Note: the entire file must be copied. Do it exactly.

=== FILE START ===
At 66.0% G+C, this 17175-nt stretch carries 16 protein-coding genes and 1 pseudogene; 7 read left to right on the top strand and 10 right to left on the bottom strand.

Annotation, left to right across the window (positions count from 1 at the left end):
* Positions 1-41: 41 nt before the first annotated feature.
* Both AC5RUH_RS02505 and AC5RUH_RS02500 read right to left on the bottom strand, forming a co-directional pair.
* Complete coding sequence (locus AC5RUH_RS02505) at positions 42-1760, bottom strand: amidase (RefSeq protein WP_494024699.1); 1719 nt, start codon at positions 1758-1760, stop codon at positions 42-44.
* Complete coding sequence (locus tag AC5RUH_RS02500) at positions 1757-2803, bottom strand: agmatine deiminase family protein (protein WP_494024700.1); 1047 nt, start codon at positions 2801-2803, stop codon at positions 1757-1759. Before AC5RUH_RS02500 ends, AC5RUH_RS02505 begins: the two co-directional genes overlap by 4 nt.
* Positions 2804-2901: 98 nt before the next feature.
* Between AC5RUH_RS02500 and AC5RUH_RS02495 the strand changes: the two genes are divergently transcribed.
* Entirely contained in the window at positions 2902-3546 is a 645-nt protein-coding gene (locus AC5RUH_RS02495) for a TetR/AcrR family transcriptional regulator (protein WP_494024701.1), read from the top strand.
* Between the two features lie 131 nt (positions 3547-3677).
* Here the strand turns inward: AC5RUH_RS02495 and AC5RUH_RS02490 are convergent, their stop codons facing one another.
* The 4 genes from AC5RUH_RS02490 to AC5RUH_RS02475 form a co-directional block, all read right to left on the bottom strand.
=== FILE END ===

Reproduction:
At 66.0% G+C, this 17175-nt stretch carries 16 protein-coding genes and 1 pseudogene; 7 read left to right on the top strand and 10 right to left on the bottom strand.

Annotation, left to right across the window (positions count from 1 at the left end):
* Positions 1-41: 41 nt before the first annotated feature.
* Both AC5RUH_RS02505 and AC5RUH_RS02500 read right to left on the bottom strand, forming a co-directional pair.
* Complete coding sequence (locus AC5RUH_RS02505) at positions 42-1760, bottom strand: amidase (RefSeq protein WP_494024699.1); 1719 nt, start codon at positions 1758-1760, stop codon at positions 42-44.
* Complete coding sequence (locus tag AC5RUH_RS02500) at positions 1757-2803, bottom strand: agmatine deiminase family protein (protein WP_494024700.1); 1047 nt, start codon at positions 2801-2803, stop codon at positions 1757-1759. Before AC5RUH_RS02500 ends, AC5RUH_RS02505 begins: the two co-directional genes overlap by 4 nt.
* Positions 2804-2901: 98 nt before the next feature.
* Between AC5RUH_RS02500 and AC5RUH_RS02495 the strand changes: the two genes are divergently transcribed.
* Entirely contained in the window at positions 2902-3546 is a 645-nt protein-coding gene (locus AC5RUH_RS02495) for a TetR/AcrR family transcriptional regulator (protein WP_494024701.1), read from the top strand.
* Between the two features lie 131 nt (positions 3547-3677).
* Here the strand turns inward: AC5RUH_RS02495 and AC5RUH_RS02490 are convergent, their stop codons facing one another.
* The 4 genes from AC5RUH_RS02490 to AC5RUH_RS02475 form a co-directional block, all read right to left on the bottom strand.